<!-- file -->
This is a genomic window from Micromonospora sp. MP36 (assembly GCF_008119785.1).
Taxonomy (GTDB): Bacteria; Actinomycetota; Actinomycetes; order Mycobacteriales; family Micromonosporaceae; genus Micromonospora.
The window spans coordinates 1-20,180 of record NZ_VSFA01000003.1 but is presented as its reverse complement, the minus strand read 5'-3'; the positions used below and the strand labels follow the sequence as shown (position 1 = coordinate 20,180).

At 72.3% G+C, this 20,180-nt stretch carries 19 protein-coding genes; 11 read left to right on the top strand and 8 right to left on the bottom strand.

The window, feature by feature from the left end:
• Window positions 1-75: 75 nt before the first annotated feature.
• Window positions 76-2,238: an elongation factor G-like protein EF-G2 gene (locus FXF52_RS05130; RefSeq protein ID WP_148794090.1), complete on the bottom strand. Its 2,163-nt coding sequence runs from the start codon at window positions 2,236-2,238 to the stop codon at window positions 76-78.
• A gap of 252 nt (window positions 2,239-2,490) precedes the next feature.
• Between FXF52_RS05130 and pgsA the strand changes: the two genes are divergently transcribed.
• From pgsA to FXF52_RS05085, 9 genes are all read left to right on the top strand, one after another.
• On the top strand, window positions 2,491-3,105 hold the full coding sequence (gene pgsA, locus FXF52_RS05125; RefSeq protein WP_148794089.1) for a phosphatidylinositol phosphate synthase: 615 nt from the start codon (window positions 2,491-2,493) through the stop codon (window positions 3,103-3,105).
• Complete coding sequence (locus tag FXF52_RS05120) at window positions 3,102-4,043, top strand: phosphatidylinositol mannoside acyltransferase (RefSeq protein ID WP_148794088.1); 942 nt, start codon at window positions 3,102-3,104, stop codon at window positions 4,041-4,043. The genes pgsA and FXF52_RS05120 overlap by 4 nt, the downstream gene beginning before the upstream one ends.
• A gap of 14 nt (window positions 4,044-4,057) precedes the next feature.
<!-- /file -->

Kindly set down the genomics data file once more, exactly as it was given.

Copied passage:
This is a genomic window from Micromonospora sp. MP36 (assembly GCF_008119785.1).
Taxonomy (GTDB): Bacteria; Actinomycetota; Actinomycetes; order Mycobacteriales; family Micromonosporaceae; genus Micromonospora.
The window spans coordinates 1-20,180 of record NZ_VSFA01000003.1 but is presented as its reverse complement, the minus strand read 5'-3'; the positions used below and the strand labels follow the sequence as shown (position 1 = coordinate 20,180).

At 72.3% G+C, this 20,180-nt stretch carries 19 protein-coding genes; 11 read left to right on the top strand and 8 right to left on the bottom strand.

The window, feature by feature from the left end:
• Window positions 1-75: 75 nt before the first annotated feature.
• Window positions 76-2,238: an elongation factor G-like protein EF-G2 gene (locus FXF52_RS05130; RefSeq protein ID WP_148794090.1), complete on the bottom strand. Its 2,163-nt coding sequence runs from the start codon at window positions 2,236-2,238 to the stop codon at window positions 76-78.
• A gap of 252 nt (window positions 2,239-2,490) precedes the next feature.
• Between FXF52_RS05130 and pgsA the strand changes: the two genes are divergently transcribed.
• From pgsA to FXF52_RS05085, 9 genes are all read left to right on the top strand, one after another.
• On the top strand, window positions 2,491-3,105 hold the full coding sequence (gene pgsA, locus FXF52_RS05125; RefSeq protein WP_148794089.1) for a phosphatidylinositol phosphate synthase: 615 nt from the start codon (window positions 2,491-2,493) through the stop codon (window positions 3,103-3,105).
• Complete coding sequence (locus tag FXF52_RS05120) at window positions 3,102-4,043, top strand: phosphatidylinositol mannoside acyltransferase (RefSeq protein ID WP_148794088.1); 942 nt, start codon at window positions 3,102-3,104, stop codon at window positions 4,041-4,043. The genes pgsA and FXF52_RS05120 overlap by 4 nt, the downstream gene beginning before the upstream one ends.
• A gap of 14 nt (window positions 4,044-4,057) precedes the next feature.